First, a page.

6 1. A Baker’s Dozen

In his third law, Kepler drew a parallel between the time it takes

for a planet to orbit the sun and the length of the axis of its el-

lipses. He had the vision that there must be a mathematical link

between the planets’ distances from the Sun and their velocities. But

what was that link? Another IQ test was to be solved. What was

the relationship between the sequence of numbers 58, 108, 150, 228,

778, 1430 (semi-axes of the planets’ ellipses, measured in millions of

kilometers) and the sequence 88, 225, 365, 687, 4392, 10753 (orbital

periods, measured in days)? Kepler solved the problem with supreme

ease. He determined that the square of the orbital period, divided by

the third power of the semi-axis, is nearly exactly equal to 0.04 for all

six planets. This time his intuition, again without the faintest trace

of a justification, led to one of the most fundamental laws of nature.

Both Kepler’s correct and incorrect insights originated from his

deeply seated conviction that God had created the world based on

numerical laws. The idea of nesting platonic solids, each encased

in a sphere, within one another, seemed just as plausible to natural

scientists during the Age of Enlightenment as that the square of one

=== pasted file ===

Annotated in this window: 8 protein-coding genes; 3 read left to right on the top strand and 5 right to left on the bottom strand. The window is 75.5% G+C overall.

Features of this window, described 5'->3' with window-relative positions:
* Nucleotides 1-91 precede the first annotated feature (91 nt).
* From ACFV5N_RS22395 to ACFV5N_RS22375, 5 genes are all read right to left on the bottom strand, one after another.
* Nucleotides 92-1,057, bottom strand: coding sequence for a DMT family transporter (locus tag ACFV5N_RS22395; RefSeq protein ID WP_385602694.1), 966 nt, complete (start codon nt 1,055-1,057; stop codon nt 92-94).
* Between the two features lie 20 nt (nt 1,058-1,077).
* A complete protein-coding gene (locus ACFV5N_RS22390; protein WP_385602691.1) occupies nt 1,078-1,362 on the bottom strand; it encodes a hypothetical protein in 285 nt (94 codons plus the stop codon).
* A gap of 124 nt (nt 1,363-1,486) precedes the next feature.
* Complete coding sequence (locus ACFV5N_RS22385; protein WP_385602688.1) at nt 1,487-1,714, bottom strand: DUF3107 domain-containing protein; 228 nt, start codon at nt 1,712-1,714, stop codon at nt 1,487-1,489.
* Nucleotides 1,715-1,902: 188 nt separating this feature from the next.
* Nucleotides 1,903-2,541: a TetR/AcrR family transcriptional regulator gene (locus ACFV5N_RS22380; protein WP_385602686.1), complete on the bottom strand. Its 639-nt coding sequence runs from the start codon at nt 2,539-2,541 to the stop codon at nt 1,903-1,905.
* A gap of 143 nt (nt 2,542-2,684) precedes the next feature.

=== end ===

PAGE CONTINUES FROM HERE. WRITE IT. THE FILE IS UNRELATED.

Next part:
variable should be proportional to the cube of another. While the first

hypothesis proved to be a figment of Kepler’s fertile imagination, the

second would go down in the annals as a path breaking discovery.

For many years, Kepler’s three laws remained nothing but a nu-

merical curiosity. The natural philosophers of the time, all of them

men of faith, were convinced that the reason for the laws, if there

was one, would surely remain a mystery within God’s eternal wis-

dom forever. It was only in 1687 with Isaac Newton’s monumen-

tal Philosophiæ Naturalis Principia Mathematica (The Mathemati-

cal Principles of Natural Philosophy) that Kepler’s laws were put on

firm theoretical footing. The English physicist provided mathemat-

ical proof that the motion of planets does not just obey divine rule

but that the ellipses are an absolute necessity.

Newton’s contemporaries did not take readily to his law of gravi-

tation. While everyone understands that a cart moves once it is pulled

by the towing bar, it requires much imagination to accept that the

cart can be moved from a distance without even so much as touching

the bar. Nevertheless, Newton’s model still required a divine force